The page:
Space Ventures Get Shout-Outs in State of the Union Address (Source: Geek Wire)
President Obama turned to space exploration primarily to set the scene for other policy initiatives. As he spoke, the White House’s webcast flashed graphics that included a snapshot of the president gazing at Venus and the moon, a SpaceX rocket blasting off and an astronaut saluting the U.S. flag on the moon.

“Sixty years ago, when the Russians beat us into space, we didn’t deny Sputnik was up there. We didn’t argue about the science, or shrink our research and development budget. We built a space program almost overnight, and 12 years later, we were walking on the moon."

"Last year, Vice President Biden said that with a new moonshot, America can cure cancer... I’m putting Joe in charge of Mission Control." Characterizing the fight against cancer as a “new moonshot” is likely to resonate with Seattle-based biotech ventures. (1/12)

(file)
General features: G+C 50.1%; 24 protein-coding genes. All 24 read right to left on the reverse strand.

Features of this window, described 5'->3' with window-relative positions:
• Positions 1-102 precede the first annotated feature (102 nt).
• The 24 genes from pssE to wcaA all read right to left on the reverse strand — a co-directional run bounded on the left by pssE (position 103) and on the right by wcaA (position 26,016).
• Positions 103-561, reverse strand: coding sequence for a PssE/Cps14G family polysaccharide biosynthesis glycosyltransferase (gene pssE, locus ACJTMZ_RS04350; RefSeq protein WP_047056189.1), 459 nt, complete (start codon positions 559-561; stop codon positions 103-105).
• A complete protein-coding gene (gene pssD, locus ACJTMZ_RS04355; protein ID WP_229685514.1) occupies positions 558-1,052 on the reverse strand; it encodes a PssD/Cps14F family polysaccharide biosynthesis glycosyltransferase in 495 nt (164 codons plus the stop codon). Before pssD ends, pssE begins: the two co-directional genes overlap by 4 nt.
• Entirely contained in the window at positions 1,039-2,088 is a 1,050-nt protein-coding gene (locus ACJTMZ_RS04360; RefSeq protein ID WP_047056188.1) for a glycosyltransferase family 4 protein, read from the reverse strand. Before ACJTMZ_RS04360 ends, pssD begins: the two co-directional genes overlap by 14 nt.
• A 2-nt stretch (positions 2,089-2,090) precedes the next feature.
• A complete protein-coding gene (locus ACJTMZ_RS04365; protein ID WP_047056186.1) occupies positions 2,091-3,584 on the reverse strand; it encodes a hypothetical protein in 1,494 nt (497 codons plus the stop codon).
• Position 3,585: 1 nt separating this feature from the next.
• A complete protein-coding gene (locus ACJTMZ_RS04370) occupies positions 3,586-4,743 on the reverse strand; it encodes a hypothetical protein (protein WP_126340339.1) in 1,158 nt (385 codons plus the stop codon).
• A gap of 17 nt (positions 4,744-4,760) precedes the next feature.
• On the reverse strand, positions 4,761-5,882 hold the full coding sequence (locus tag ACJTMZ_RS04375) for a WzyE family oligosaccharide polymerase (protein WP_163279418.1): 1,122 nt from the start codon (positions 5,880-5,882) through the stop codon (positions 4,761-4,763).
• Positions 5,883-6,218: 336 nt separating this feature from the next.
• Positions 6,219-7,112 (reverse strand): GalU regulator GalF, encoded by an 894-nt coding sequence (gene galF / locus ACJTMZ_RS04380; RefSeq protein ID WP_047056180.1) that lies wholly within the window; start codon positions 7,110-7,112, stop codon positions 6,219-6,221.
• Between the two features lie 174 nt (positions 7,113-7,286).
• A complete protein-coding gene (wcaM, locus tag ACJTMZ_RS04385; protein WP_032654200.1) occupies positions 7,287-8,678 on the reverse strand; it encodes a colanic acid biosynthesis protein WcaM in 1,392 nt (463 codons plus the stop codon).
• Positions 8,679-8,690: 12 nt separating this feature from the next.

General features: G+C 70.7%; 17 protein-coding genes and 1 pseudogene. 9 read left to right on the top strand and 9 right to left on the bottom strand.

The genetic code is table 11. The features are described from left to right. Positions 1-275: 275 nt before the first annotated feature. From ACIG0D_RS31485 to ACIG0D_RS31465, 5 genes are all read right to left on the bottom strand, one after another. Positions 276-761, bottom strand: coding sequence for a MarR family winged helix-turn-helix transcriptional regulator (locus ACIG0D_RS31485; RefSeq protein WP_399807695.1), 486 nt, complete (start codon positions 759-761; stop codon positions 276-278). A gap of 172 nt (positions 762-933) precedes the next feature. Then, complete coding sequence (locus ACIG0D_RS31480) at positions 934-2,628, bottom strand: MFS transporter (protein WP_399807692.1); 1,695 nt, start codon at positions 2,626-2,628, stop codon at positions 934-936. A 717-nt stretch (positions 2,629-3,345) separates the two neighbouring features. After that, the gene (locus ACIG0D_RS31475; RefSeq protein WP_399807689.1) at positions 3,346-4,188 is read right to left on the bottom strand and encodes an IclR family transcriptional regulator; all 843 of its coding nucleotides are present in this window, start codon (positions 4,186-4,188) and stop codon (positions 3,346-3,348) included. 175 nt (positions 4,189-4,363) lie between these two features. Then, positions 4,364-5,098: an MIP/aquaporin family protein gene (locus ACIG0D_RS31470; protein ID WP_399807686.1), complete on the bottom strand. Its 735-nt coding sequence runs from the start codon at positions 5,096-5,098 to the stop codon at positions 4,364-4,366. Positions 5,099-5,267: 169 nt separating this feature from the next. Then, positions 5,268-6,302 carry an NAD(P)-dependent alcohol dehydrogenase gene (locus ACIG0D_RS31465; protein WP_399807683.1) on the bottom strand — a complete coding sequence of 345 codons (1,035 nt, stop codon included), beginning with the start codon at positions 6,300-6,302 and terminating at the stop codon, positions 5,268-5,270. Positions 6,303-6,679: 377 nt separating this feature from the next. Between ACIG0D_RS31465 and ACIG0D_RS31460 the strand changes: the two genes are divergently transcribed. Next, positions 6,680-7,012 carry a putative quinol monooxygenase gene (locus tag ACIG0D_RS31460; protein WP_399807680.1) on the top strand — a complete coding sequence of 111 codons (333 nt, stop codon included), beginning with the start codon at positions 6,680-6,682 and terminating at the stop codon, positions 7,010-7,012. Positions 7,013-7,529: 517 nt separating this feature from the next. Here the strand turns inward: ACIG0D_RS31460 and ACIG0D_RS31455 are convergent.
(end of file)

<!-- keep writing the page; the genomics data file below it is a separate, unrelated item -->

Bridenstine Planning Broad Space Reform Bill (Source: Space News)
U.S. Rep. Jim Bridenstine (R-OK) and House staffers have spent months drafting what they envision as a wide-reaching reform bill that would change how the Defense Department and NASA approach space acquisitions and operations.

The legislation, which will be known as the American Space Renaissance Act and would serve as a kind of clearinghouse of reforms, has been whispered about between lawmakers, staff members and industry officials for several months. Bridenstine said he expects congressional committees to break apart the bill, incorporating sections into authorization and spending bills for NASA and the DoD. Industry officials have been providing feedback on the draft bill for weeks.

Bridenstine said the bill could eventually include language to move space situational awareness and space traffic management responsibilities away from the Defense Department and to civil agencies. House staffers have been studying that issue for months. Click here. (1/13)